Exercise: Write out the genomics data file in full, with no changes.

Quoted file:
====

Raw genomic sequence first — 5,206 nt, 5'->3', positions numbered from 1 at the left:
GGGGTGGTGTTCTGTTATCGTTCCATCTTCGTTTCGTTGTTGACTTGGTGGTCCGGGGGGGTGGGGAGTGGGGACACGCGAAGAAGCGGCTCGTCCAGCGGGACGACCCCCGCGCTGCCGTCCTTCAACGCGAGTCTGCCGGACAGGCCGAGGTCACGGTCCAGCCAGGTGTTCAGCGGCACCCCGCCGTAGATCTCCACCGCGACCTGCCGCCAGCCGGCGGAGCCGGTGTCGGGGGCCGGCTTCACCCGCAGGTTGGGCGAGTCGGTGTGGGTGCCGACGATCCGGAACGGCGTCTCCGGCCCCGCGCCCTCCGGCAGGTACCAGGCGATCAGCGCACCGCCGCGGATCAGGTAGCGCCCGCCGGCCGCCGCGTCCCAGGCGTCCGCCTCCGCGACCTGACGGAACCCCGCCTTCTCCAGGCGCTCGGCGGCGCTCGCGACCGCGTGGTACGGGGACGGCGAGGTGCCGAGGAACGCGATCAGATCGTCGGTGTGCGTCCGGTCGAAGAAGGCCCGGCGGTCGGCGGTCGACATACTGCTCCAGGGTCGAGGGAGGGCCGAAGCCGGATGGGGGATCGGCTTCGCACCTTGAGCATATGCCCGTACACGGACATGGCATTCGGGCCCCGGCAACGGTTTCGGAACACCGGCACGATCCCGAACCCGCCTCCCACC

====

Raw genomic sequence first — 5,206 nt, 5'->3', positions numbered from 1 at the left:
GGGGTGGTGTTCTGTTATCGTTCCATCTTCGTTTCGTTGTTGACTTGGTGGTCCGGGGGGGTGGGGAGTGGGGACACGCGAAGAAGCGGCTCGTCCAGCGGGACGACCCCCGCGCTGCCGTCCTTCAACGCGAGTCTGCCGGACAGGCCGAGGTCACGGTCCAGCCAGGTGTTCAGCGGCACCCCGCCGTAGATCTCCACCGCGACCTGCCGCCAGCCGGCGGAGCCGGTGTCGGGGGCCGGCTTCACCCGCAGGTTGGGCGAGTCGGTGTGGGTGCCGACGATCCGGAACGGCGTCTCCGGCCCCGCGCCCTCCGGCAGGTACCAGGCGATCAGCGCACCGCCGCGGATCAGGTAGCGCCCGCCGGCCGCCGCGTCCCAGGCGTCCGCCTCCGCGACCTGACGGAACCCCGCCTTCTCCAGGCGCTCGGCGGCGCTCGCGACCGCGTGGTACGGGGACGGCGAGGTGCCGAGGAACGCGATCAGATCGTCGGTGTGCGTCCGGTCGAAGAAGGCCCGGCGGTCGGCGGTCGACATACTGCTCCAGGGTCGAGGGAGGGCCGAAGCCGGATGGGGGATCGGCTTCGCACCTTGAGCATATGCCCGTACACGGACATGGCATTCGGGCCCCGGCAACGGTTTCGGAACACCGGCACGATCCCGAACCCGCCTCCCACC